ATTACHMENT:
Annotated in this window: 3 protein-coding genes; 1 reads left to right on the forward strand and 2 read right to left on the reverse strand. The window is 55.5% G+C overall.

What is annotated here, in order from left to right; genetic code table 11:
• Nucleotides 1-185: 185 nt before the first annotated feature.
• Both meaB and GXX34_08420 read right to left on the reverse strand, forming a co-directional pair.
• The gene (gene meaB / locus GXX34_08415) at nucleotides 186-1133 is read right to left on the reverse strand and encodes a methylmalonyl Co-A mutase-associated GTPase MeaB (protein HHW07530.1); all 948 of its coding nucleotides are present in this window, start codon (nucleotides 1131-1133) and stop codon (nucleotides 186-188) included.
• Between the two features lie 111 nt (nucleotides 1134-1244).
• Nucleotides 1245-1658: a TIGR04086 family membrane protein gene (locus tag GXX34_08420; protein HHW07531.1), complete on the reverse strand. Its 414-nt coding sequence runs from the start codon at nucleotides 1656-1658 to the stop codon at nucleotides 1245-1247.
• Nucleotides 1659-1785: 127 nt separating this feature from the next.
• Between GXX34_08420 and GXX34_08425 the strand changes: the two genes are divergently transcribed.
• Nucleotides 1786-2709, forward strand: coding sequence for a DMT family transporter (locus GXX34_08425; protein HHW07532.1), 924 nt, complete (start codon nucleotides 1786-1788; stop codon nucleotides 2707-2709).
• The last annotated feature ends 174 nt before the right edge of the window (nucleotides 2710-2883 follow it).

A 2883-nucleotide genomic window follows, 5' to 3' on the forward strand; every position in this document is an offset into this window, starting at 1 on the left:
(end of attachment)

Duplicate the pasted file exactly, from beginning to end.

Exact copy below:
Annotated in this window: 3 protein-coding genes; 1 reads left to right on the forward strand and 2 read right to left on the reverse strand. The window is 55.5% G+C overall.

What is annotated here, in order from left to right; genetic code table 11:
• Nucleotides 1-185: 185 nt before the first annotated feature.
• Both meaB and GXX34_08420 read right to left on the reverse strand, forming a co-directional pair.
• The gene (gene meaB / locus GXX34_08415) at nucleotides 186-1133 is read right to left on the reverse strand and encodes a methylmalonyl Co-A mutase-associated GTPase MeaB (protein HHW07530.1); all 948 of its coding nucleotides are present in this window, start codon (nucleotides 1131-1133) and stop codon (nucleotides 186-188) included.
• Between the two features lie 111 nt (nucleotides 1134-1244).
• Nucleotides 1245-1658: a TIGR04086 family membrane protein gene (locus tag GXX34_08420; protein HHW07531.1), complete on the reverse strand. Its 414-nt coding sequence runs from the start codon at nucleotides 1656-1658 to the stop codon at nucleotides 1245-1247.
• Nucleotides 1659-1785: 127 nt separating this feature from the next.
• Between GXX34_08420 and GXX34_08425 the strand changes: the two genes are divergently transcribed.
• Nucleotides 1786-2709, forward strand: coding sequence for a DMT family transporter (locus GXX34_08425; protein HHW07532.1), 924 nt, complete (start codon nucleotides 1786-1788; stop codon nucleotides 2707-2709).
• The last annotated feature ends 174 nt before the right edge of the window (nucleotides 2710-2883 follow it).

A 2883-nucleotide genomic window follows, 5' to 3' on the forward strand; every position in this document is an offset into this window, starting at 1 on the left: